Review 3

Summary and Contributions: Like [8], this paper tackles the problem of recovering binary labels for the vertex of a graph given a noisy observation of the following form: for each vertex, we observe the correct label with probability 1-q, and for each edge, we observe the product of the correct labels with probability 1-p. In this paper, the following "fairness" assumption is added: some attribute vectors a_1,\ldots,a_k are given such that the ground truth labels are orthogonal to all attributes, and is known to be so by the algorithm user. Like in [8], the algorithm only uses the vertex observations to decide the sign of the final solution, with the main body of the algorithm consisting in solving a convex relaxation of the maximum likelihood function corresponding to the edge observations alone. The relaxation is a semidefinite programming problem which can be tackled with the corresponding duality theory. Like in [8], the idea is to show that with high probability, the ground truth, together with some explicitly chosen slack variables, consitute a pair that is both dual and primal feasible, and in fact is the only solution. The proof strategy involves bounding the second smallest eigenvalue of the matrix $\Lambda$ from the dual conditions. Via the Weyl inequalities, the problem is divided into estimation of the corresponding eigenvalue of the expectation of $\Lambda$ and the smallest eigenvalues of the deviation from the expectation. The latter term can be tackled as in [8] via the matrix version of the Bernstein inequality. The first term is tackled with Lemma 1, which cleverly exploits the PSD properties to lower bound the increase in the smallest eigenvalue of a psd matrix when another psd matrix is added to it. The quantity corresponding to this second term comes from Lagrangian term corresponding to the fairness conditions. The final results show that the restriction in the solution space corresponding to the fairness conditions strictly increases the probability of exact recovery.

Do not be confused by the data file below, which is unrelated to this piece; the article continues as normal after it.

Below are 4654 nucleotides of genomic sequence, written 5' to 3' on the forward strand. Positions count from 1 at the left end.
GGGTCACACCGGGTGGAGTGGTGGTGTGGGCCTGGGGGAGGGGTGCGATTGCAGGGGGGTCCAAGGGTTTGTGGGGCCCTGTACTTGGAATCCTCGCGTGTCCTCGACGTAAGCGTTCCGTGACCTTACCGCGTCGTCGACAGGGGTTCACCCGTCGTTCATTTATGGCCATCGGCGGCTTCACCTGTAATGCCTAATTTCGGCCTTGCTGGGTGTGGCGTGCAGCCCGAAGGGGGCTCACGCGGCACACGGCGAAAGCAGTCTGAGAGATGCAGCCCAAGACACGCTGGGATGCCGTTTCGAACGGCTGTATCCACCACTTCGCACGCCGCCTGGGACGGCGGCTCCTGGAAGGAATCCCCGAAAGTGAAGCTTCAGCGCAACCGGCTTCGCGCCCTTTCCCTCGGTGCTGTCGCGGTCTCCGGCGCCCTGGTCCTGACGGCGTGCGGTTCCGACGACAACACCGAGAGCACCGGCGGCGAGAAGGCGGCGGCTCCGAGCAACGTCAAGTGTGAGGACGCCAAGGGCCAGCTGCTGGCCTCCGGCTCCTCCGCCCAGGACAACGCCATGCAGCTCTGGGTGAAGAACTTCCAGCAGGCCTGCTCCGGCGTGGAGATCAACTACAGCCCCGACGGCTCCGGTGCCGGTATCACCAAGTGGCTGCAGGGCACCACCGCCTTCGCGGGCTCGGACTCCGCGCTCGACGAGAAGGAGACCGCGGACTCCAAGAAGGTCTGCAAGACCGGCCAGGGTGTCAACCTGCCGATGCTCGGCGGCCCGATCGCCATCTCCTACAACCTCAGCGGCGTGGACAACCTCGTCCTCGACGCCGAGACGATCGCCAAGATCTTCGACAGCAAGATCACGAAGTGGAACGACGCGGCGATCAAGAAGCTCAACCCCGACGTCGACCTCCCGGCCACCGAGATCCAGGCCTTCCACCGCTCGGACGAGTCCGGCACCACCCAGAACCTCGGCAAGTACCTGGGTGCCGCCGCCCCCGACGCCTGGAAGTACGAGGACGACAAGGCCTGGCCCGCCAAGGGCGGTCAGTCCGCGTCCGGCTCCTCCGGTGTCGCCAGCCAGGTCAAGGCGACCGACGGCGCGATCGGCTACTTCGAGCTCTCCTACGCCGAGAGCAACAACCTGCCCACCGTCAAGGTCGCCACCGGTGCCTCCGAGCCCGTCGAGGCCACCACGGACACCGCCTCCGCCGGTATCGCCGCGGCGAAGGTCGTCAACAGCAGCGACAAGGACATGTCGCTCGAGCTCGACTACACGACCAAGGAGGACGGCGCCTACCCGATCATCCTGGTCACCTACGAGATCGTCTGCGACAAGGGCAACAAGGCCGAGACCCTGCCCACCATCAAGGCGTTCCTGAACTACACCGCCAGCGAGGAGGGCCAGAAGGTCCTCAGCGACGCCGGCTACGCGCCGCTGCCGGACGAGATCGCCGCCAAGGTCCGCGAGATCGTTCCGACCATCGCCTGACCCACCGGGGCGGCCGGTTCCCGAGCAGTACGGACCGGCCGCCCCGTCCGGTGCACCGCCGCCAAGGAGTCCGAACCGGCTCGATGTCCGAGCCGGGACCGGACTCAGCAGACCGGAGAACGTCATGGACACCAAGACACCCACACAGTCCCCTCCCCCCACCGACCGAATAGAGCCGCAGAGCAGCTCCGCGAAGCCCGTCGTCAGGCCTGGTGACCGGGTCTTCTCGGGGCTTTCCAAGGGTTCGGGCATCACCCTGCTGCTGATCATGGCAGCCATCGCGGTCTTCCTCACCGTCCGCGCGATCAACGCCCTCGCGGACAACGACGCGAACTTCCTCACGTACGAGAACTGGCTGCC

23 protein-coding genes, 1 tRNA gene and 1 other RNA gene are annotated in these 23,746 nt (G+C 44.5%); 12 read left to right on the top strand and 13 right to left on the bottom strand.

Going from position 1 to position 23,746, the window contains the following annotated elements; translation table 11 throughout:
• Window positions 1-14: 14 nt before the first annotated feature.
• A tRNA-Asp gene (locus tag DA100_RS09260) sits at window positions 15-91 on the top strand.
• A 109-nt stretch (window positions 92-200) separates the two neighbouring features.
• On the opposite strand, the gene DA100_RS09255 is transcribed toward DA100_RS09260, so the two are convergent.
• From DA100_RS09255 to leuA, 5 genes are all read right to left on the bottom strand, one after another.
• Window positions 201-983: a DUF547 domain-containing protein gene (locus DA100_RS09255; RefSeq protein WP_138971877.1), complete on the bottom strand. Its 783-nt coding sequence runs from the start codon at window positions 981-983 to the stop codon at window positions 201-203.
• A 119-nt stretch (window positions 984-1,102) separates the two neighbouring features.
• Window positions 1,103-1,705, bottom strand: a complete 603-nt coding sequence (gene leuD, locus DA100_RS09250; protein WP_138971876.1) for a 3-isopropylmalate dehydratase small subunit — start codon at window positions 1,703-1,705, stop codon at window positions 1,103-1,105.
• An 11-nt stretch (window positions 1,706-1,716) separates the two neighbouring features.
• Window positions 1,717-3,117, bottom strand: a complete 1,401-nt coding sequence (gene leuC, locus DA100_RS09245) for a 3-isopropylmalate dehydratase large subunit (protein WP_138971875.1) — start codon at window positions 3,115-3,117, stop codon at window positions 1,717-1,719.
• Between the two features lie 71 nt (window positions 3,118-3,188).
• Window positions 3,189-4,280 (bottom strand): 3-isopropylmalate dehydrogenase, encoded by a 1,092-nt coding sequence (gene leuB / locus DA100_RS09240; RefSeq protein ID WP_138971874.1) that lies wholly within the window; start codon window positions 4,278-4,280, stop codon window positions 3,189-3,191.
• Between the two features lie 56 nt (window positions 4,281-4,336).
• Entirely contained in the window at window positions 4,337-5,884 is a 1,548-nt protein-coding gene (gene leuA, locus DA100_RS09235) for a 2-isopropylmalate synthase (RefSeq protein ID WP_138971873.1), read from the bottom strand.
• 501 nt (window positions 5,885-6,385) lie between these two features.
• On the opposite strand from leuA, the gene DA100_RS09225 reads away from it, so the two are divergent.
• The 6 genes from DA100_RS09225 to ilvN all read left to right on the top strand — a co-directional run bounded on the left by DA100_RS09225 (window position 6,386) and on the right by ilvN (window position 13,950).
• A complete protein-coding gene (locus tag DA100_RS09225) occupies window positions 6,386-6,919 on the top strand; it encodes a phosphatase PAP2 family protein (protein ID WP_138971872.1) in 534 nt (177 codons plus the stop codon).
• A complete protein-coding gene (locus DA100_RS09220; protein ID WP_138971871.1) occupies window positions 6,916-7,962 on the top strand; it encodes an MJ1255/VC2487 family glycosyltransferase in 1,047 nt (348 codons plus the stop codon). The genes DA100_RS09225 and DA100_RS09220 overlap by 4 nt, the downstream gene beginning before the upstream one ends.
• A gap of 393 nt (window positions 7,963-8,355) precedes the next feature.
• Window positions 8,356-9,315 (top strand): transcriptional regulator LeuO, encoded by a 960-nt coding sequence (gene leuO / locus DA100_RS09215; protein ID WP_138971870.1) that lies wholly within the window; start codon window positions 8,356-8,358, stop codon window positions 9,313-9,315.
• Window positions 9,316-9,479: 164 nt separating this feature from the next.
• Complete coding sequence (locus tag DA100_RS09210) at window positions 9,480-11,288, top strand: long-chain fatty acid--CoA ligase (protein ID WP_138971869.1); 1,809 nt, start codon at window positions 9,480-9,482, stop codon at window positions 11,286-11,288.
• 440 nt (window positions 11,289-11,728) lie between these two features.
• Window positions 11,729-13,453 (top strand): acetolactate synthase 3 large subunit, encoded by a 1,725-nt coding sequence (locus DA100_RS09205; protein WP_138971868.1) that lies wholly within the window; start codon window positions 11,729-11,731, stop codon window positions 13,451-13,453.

Strengths: The results and proof techniques are sound (I went through most of the proofs once and didn't see any problems except the minor confusing points I mention below). The mathematical writing is precise (albeit rather crisp). I cannot vouch for the originality given my grasp of the literature, but the proof techniques seem reasonably interesting (especially Lemma 1). Of course, the fact that the authors are now able to show high probability recovery for the case of (strictly) rectangular grids (without the awkward assumption of a small number of extra random edges from [8]) is a huge strength as well. I like that the authors simply used the relevant results from [8], making the present proofs distinct from those in [8], better allowing us to judge the novelty of the present paper. I like that they included experiments including conjectures about asymptotic behaviour of the quantity $\Delta$. I (moderately) enjoyed the morale of the story in the conclusion, exhorting users to make use of the assumption of fairness even if the data has been rendered fair through some preprocessing step. Overall, it certainly is a strong paper paper.